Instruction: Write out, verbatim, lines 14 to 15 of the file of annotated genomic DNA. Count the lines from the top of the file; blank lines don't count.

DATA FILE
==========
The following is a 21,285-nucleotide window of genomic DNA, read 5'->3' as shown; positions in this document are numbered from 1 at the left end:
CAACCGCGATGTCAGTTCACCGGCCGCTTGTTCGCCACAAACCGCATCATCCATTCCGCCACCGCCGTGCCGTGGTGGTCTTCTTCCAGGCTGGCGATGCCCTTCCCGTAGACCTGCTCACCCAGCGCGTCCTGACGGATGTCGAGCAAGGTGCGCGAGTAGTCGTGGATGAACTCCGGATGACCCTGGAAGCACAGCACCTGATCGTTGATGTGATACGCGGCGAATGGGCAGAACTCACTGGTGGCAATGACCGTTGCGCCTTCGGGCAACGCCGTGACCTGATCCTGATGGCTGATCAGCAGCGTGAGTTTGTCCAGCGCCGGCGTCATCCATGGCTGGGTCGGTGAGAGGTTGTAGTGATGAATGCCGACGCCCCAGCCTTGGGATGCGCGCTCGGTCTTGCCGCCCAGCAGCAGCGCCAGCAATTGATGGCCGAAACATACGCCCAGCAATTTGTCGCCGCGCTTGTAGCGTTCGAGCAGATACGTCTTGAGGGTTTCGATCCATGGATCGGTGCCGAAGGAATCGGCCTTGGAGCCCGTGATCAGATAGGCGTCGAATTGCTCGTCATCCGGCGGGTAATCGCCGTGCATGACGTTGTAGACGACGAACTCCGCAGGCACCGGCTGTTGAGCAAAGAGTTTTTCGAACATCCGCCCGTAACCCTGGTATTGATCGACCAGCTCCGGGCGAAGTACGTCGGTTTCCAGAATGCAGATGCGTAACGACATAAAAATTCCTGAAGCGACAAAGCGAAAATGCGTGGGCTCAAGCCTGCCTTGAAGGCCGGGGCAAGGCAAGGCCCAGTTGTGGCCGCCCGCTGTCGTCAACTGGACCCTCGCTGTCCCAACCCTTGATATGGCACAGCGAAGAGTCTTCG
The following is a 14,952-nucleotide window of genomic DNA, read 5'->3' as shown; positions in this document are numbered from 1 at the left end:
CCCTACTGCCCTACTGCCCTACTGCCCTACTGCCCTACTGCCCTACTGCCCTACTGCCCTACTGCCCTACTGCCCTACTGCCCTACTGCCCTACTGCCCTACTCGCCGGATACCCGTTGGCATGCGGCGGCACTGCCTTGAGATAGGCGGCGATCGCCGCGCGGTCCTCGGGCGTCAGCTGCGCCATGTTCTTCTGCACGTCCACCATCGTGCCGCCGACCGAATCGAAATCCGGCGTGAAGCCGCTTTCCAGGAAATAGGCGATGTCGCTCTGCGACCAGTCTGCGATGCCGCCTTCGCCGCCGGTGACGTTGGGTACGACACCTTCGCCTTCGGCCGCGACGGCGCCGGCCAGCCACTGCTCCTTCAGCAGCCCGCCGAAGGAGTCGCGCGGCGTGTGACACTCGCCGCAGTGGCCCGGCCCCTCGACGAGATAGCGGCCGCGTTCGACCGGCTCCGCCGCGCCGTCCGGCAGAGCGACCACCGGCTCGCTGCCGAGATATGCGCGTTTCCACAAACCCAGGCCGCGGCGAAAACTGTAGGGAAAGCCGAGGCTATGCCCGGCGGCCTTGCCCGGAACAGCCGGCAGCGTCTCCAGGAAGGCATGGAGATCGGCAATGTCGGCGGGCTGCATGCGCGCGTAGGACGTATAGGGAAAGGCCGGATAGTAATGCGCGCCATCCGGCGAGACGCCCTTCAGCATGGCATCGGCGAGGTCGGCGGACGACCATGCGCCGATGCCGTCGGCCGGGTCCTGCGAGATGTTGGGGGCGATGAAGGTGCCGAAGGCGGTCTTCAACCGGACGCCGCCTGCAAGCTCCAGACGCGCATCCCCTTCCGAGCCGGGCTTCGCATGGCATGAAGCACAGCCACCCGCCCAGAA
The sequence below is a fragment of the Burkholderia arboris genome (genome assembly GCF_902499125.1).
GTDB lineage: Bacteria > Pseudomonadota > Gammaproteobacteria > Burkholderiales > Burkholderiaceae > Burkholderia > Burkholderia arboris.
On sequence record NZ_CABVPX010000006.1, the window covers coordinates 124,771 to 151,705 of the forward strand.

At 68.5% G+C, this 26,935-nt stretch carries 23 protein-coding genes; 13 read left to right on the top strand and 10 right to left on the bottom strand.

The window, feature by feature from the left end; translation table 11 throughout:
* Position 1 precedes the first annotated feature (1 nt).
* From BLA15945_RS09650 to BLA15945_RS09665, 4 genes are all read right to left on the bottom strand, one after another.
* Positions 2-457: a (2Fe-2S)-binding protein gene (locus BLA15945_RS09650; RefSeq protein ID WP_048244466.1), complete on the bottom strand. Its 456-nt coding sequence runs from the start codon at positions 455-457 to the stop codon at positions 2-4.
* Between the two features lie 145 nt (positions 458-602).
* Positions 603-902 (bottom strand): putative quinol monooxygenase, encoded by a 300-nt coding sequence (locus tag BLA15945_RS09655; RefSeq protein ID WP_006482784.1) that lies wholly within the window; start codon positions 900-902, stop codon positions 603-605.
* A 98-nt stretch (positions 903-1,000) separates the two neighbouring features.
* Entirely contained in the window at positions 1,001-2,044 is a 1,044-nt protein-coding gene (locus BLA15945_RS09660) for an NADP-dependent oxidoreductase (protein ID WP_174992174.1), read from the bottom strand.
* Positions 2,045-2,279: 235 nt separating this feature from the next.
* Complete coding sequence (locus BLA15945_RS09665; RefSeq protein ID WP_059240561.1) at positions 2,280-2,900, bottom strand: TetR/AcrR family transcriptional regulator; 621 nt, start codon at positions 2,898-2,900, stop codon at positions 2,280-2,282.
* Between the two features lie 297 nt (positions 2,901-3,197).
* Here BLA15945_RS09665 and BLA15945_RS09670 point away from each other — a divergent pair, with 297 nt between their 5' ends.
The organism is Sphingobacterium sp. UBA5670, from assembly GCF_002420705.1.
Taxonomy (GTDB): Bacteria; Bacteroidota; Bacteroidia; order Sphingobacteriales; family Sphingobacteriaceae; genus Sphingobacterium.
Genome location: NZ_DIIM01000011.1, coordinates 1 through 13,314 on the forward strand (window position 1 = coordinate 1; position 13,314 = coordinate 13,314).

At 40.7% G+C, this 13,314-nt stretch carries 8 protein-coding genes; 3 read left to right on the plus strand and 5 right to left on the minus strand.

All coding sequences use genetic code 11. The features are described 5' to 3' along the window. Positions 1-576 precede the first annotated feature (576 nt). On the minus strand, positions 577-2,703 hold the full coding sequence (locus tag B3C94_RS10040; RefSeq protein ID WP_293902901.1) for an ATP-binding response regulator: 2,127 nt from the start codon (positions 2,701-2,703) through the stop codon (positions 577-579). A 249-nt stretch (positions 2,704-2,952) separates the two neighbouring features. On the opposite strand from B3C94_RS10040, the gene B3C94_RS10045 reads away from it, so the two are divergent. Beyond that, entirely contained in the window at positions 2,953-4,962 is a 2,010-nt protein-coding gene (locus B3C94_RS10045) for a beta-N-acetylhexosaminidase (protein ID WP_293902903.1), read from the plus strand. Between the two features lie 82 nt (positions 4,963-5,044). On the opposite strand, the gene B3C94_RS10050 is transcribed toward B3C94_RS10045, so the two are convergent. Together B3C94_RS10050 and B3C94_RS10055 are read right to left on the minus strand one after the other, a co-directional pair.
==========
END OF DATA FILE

* Positions 603-902 (bottom strand): putative quinol monooxygenase, encoded by a 300-nt coding sequence (locus tag BLA15945_RS09655; RefSeq protein ID WP_006482784.1) that lies wholly within the window; start codon positions 900-902, stop codon positions 603-605.
* A 98-nt stretch (positions 903-1,000) separates the two neighbouring features.